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Rocket Fizz to shutter in Palo Alto

Uploaded: Nov 9, 2017
Rocket Fizz, a quirky downtown Palo Alto candy store filled with items such as bacon cotton candy and buffalo wing-flavored soda, plans to close later this month.

The store will close on Nov. 22, unless it sells out beforehand, according to a sign posted in the store's windows at 250 University Ave.

"The end of our lease is here," the message reads. "A special thank you to all of our friends and regular customers. We had a lot of fun with you and loved being your candy store."

Rocket Fizz advertising its impending closure in Palo Alto. Photo by Elena Kadvany.

Rocket Fizz is a franchised chain that first started in Camarillo, California, in 2009. There are now dozens of locations across the country, including locally in Palo Alto and Mountain View.

The Palo Alto franchisees, husband and wife Chris Dunn and Lisa Pelgrim, wrote on Facebook that they will be combining with another Rocket Fizz in Campbell, which they also own. They did not immediately return a request for comment.

The couple opened the Palo Alto location in 2012. The shop sells novelty candy, toys and other memorabilia.

In a 2015 interview, Palo Alto store manager Nichole Daviar said she had sampled nearly every candy that Rocket Fizz sells.

Rocket Fizz sells old and hard-to-find candies in addition to vintage-inspired tin lunch boxes which the store has suspended from its ceiling. Photo by Muna Sadek/Palo Alto Weekly.
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 +   4 people like this
Posted by father of 3, a resident of Midtown,
on Nov 9, 2017 at 10:13 pm

Is there another store in existence that is without any redeeming human value than a hyper-candy store? OK, maybe a smoke shop.

 +   3 people like this
Posted by Eric, a resident of Leland Manor/Garland Drive,
on Nov 10, 2017 at 12:01 pm

I'm not a big candy person, but I always found this a fun place to visit. Sorry to see them go.

 +  Like this comment
Posted by chris, a resident of University South,
on Nov 10, 2017 at 12:44 pm

Another example of Palo Alto being over-stored. Too much retail space is being wasted on failing concepts.

 +   2 people like this
Posted by Father of 4, a resident of Menlo Park: South of Seminary/Vintage Oaks,
on Nov 11, 2017 at 2:35 am

This store was a family favorite and we will be sorry to see it go. It was a delightful place, unique in the neighborhood.

 +   2 people like this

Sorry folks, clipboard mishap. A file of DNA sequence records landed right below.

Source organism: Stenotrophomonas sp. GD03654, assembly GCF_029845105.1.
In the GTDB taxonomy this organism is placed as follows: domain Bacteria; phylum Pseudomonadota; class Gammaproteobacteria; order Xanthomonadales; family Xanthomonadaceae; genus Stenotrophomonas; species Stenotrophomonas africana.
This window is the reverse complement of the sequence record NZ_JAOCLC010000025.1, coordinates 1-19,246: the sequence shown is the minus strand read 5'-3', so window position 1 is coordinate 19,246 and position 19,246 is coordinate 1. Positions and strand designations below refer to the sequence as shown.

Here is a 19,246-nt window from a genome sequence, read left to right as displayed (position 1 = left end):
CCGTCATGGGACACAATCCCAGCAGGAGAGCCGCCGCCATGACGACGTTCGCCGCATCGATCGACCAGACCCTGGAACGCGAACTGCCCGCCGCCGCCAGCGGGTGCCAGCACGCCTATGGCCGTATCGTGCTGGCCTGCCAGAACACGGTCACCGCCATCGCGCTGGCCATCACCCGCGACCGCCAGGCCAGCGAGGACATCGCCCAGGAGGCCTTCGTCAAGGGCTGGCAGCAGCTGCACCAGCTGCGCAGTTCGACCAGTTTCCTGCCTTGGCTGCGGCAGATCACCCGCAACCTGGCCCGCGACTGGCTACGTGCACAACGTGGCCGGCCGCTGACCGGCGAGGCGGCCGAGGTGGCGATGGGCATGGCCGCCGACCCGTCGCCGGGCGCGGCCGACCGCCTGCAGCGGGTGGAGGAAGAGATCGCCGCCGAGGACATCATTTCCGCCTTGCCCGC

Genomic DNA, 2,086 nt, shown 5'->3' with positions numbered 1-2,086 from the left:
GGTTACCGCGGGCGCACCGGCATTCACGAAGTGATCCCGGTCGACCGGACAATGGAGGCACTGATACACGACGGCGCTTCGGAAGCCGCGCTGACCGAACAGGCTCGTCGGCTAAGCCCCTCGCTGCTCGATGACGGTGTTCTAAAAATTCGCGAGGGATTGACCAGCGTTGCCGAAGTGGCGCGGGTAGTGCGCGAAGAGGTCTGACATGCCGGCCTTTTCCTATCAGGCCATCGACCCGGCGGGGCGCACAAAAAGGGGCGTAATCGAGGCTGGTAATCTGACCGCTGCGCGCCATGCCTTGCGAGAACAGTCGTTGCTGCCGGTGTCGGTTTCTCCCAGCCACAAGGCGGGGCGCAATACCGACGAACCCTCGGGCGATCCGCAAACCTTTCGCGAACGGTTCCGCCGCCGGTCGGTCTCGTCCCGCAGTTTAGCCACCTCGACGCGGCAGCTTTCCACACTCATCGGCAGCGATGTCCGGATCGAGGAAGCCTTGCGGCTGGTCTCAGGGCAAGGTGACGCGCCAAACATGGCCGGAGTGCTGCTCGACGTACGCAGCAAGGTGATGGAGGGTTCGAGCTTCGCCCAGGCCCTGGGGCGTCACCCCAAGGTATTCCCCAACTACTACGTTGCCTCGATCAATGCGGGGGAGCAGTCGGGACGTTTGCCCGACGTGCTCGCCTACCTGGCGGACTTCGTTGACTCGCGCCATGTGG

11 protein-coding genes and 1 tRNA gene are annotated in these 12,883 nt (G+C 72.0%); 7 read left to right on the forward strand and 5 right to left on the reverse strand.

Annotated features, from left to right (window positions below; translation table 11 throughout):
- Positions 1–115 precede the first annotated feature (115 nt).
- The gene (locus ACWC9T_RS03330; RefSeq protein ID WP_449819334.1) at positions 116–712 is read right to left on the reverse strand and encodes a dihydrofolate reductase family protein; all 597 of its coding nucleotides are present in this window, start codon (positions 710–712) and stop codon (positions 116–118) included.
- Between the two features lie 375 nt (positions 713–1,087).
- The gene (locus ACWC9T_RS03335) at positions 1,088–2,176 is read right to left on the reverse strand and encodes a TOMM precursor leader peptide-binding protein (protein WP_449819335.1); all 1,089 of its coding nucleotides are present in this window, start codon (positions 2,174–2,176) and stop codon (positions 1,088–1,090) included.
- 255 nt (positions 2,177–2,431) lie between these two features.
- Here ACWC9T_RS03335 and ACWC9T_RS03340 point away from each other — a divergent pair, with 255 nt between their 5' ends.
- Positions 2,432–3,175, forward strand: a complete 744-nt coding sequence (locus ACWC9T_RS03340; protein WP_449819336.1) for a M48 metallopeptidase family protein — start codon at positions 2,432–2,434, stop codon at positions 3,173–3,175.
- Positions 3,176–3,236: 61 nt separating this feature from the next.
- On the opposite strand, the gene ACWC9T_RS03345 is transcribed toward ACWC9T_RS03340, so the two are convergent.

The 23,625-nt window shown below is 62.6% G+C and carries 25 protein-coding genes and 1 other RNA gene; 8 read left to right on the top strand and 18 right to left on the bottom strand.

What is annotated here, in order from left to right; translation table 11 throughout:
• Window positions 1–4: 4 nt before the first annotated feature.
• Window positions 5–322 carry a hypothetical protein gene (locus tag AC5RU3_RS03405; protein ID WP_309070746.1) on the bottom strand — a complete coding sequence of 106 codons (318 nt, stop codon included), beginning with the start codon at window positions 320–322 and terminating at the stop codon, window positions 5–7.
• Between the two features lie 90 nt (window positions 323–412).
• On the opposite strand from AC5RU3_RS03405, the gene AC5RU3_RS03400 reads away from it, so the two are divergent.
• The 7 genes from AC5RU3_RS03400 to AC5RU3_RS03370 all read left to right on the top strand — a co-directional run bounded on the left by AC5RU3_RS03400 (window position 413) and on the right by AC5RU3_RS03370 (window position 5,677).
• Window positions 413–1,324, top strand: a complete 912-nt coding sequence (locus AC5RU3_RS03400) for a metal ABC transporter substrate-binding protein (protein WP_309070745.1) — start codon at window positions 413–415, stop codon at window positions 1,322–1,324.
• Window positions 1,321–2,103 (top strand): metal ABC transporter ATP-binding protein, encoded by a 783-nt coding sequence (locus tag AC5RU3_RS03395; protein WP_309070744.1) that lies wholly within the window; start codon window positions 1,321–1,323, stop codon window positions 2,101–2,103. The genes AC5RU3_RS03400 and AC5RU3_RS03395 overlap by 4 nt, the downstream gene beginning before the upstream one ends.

Posted by For Restoration of Civic Life, a resident of Another Palo Alto neighborhood,
on Nov 12, 2017 at 11:57 am

It probably can't survive in a retail environment increasingly taken over by the company town push of companies taking over downtown and Cal Ave. I wonder what day gym or high end restaurant will take its place? Hopefully not another office space. Now that some businesses argued out of the retail protection, others are sure to follow, like perhaps Spot Pizza. Pretty soon, parts of Univ? For decades now, the only way to become stable and put down roots in SV (not just PA) has been to buy. For most people, this usually involves unbelievable sacrifice and compromises beyond anything they can imagine for years, even decades. Eventually, the equation changes because prices rise in an area of high global demand; buying stabilizes costs and eventually it becomes cheaper to own. People who come in new don't understand that the stable ones have been as desperate as they are, too, the housing cost problem is neither new nor different (eap if you look at the cheap cost of borrowing now, which many analysts neglect). Given the outlook for cities in the Bay Area into the future, it may be that the only way to have a vibrant civic life is if cities do what resudents have had to do, which is bite the bullet and buy. Palo Alto should have a business tax on non-retail businesses that builds a fund to allow the City to buy up its retail areas at Cal Ave, Univ, and Midtown. It will seem expensive when it hapoens, but decades down the line, it will allow Palo Alto the luxury of having retail businesses and services that residents need, too. Furthermore, in exchange for reduced rents, the City could require retail renters to pay traditionally low-wage workers a much higher wage, and this would allow the City to address housing for traditionally low-wage workers by equalizing their pay, without the ever-growing astronomical prospect of building subsidized projects that never solve the problem and create social rifts. If this increased wages come from this arrangement, the City can reap an ever increasing benefit for no additional cost as time passes. Decades from now, it will seem as wise as hanging on to school properties. Some of our billionaires could do this, too, as seems to be happening in Los Altos, but it's not likely. Such an arrangement could also mean partnerships with Stanford and affordable space again for small startups, and a chance to prevent takeovers of downtown by growing companies like Palantir, who really should move where they can grow as Facebook did. Until that happens, it's going to be incredibly hard for unique resident-serving shops like these to stay here.

 +  Like this comment
Posted by Mom, a resident of Downtown North,
on Nov 13, 2017 at 4:35 pm

Sorry to see RF go. It was one of the very few fun places for kids downtown to shop or browse at. No more toy store, no more University Art.

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